Breastfeeding your baby can be a beautiful experience—but it can also be physically challenging, emotionally demanding, and a huge time suck (time suckle?). A comfortable nursing bra can help make your breastfeeding journey a little bit easier.
Not sure if you need one, or where to start while shopping? We’ve asked professional lactation consultants to share their expertise and answer your most pressing questions on all things nursing bras. Read on to learn their answers—and why a Merino wool nursing bra might be a great choice for new moms.
What is a nursing bra exactly?
A nursing bra is typically designed for breastfeeding, but it can also be helpful months before your baby is due. Olivia Hinge, midwife and International Board Certified Lactation Consultant (IBCLC) based in London, explains, “A nursing bra is there to support your breasts during the time of rapid growth in pregnancy and during the time that you breastfeed or pump.”
Why buy a nursing bra?
A nursing bra serves two basic purposes:
- Provide support and comfort as your breasts change and grow and allow. “The number one thing I would look for in a nursing bra is comfort. You want to be sure that the bra offers the support you are looking for while also being comfortable,” says Jessica McKee, RN, IBCLC. Many women find that their breasts start growing very early in pregnancy (first trimester). Even though the cup size often levels out around 20 weeks, the band size may get bigger as your rib cage area continues to expand. Your breasts will likely go up again when your milk comes in—and during nursing they will expand and contract based on milk flow. Long story short: Your bra needs to grow and shrink with you this entire time! That’s why it’s a good idea to look for a style that’s stretchy and/or highly adjustable.
- Allow easy access to the breast while nursing. The last thing you want to do is struggle with a finicky bra with a baby in hand. A nursing bra allows you to breastfeed without taking the bra off entirely. Ideally, you should be able to slip one side off with one hand to allow the baby to feed.
You can find specially designed nursing bras that unhook in the front—or stretchy bras like the Essential Bralette and the Busty Bra (for C+ cup sizes) work too. Made with naturally sustainable Merino wool, these bras provide the perfect mix of stretch and structure to hold your fluctuating breasts in place while expanding with them, too. Plus, they’re easy to slide on and off.
Does a nursing bra have any advantages over just going braless?
It might seem easy to just forgo the bra while breastfeeding, but this isn’t an ideal solution for all women. “A well-supporting bra can help reduce swelling that can coincide with engorgement as your milk comes in,” says Hinge. “They can also hold breast pads in place [aka absorbent pads to help handle leakage].”
“Of course, you can always go braless if you want! You don't HAVE to wear a nursing bra (or any bra) if you don't want to,” adds McKee.
Why might Merino wool be preferable for a nursing bra?
Merino wool is a sustainable fiber that’s good for the planet and has advantages for nursing moms, too. Made from the wool of Merino sheep, Merino wool naturally wicks sweat away from the body to keep you dry; helps to regulate your temperature to help you cool when you’re hot and warm when you’re cool; and it banishes stink to help you stay smelling fresh. (Read: What Is Merino Wool, Exactly?)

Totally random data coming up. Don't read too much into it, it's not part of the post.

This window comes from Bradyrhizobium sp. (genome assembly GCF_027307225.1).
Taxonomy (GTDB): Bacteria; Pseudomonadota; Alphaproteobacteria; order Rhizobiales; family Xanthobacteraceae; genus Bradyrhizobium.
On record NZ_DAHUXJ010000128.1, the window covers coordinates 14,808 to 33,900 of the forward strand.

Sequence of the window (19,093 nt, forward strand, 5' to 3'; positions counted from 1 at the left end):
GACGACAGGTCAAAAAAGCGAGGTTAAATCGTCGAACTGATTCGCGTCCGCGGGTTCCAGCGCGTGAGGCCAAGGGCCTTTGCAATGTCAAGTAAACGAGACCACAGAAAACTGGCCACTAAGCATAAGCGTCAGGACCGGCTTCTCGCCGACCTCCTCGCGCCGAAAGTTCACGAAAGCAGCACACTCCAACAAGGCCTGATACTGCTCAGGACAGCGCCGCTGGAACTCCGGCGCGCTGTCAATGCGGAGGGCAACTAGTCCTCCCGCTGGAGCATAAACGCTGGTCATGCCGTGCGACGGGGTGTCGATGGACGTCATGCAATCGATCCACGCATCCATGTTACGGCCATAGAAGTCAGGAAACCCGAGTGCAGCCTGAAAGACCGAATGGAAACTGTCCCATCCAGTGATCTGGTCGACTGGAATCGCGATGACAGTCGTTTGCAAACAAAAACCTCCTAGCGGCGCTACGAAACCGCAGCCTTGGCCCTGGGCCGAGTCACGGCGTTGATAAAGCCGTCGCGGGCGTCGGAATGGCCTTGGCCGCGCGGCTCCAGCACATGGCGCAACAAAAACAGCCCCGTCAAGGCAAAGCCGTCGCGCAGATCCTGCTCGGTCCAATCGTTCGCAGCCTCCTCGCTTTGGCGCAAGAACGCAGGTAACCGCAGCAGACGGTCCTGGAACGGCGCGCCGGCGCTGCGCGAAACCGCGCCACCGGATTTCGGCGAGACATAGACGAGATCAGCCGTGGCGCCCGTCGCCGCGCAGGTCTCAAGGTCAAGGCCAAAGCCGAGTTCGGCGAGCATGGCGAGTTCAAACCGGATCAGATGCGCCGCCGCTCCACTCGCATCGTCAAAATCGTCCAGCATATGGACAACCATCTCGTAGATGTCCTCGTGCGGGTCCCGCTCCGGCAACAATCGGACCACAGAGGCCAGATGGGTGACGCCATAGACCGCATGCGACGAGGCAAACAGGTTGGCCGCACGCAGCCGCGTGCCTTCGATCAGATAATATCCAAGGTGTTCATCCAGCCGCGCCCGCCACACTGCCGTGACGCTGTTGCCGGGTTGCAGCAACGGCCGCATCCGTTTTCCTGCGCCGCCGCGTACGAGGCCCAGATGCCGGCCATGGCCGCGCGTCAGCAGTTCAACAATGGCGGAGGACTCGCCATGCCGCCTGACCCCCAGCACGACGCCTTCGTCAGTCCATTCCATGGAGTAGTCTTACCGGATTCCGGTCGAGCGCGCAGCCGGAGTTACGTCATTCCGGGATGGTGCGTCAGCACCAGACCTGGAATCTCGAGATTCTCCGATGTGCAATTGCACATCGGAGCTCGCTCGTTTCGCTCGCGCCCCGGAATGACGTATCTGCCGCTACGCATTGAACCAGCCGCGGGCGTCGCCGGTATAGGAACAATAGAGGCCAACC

The properties of a Merino wool nursing bra can be especially helpful postpartum. Hinge says, “Feeling sweaty in the early weeks can be really common.” As your hormones regulate, many new moms experience night sweats and hot flashes. Moisture wicking can come in handy for milk stains, too. “Merino wool is also breathable, which can be important for breast and nipple health,” Hinge adds. And any new mom knows why Merino wool’s antimicrobial properties might be appealing. “I think a lot of new moms end up wearing nursing bras for a couple of days in a row, or wearing them even if they have milk stains because you have better things to do than laundry (like snuggling your baby!),” says McKee.
How can I check if my bra is a good fit?
As your breasts change in shape and size, it can be tough to get the fit of a nursing bra right. “The bra should be supportive without being overly restrictive, as underwires or very tight bras can cause restriction on the milk ducts which can contribute to things like plugged ducts or mastitis,” says McKee. “The strap should go straight across the back without riding up.”
One good rule of thumb? Make sure you can fit a hand (snuggly) inside your bra. This will allow breasts a bit of room to grow and ensure that you can wear breast pads, nipple shields, etc., as you need.
How many nursing bras do you need?
If you find a nursing bra that works, it might be a good idea to invest in more than one. “While you certainly don’t need a huge selection, I think two or three is helpful,” says McKee. After all, nursing bras can be a 24/7 affair. Many people find it more comfortable to wear a bra to bed during the first couple of months. “Lactating breasts can be tender at times,” says McKee, adding that they can also help you keep nursing pads in place for leaks.
What are some common misconceptions about breastfeeding?
McKee says that one of the most common misconceptions is: “Breastfeeding is going to hurt and you’ll just have to deal with it. No!” If you are experiencing pain or discomfort, a lactation consultant can help. There’s no need to suffer through the process alone—or to have others make you feel that suffering is normal.
Hinge adds that she’d love to see our societies better accept newborn and new-mother behavior. That screaming baby? She’s probably just hungry, and doing exactly what babies are supposed to do. The nursing mom? She’s just doing what’s natural to get her baby fed.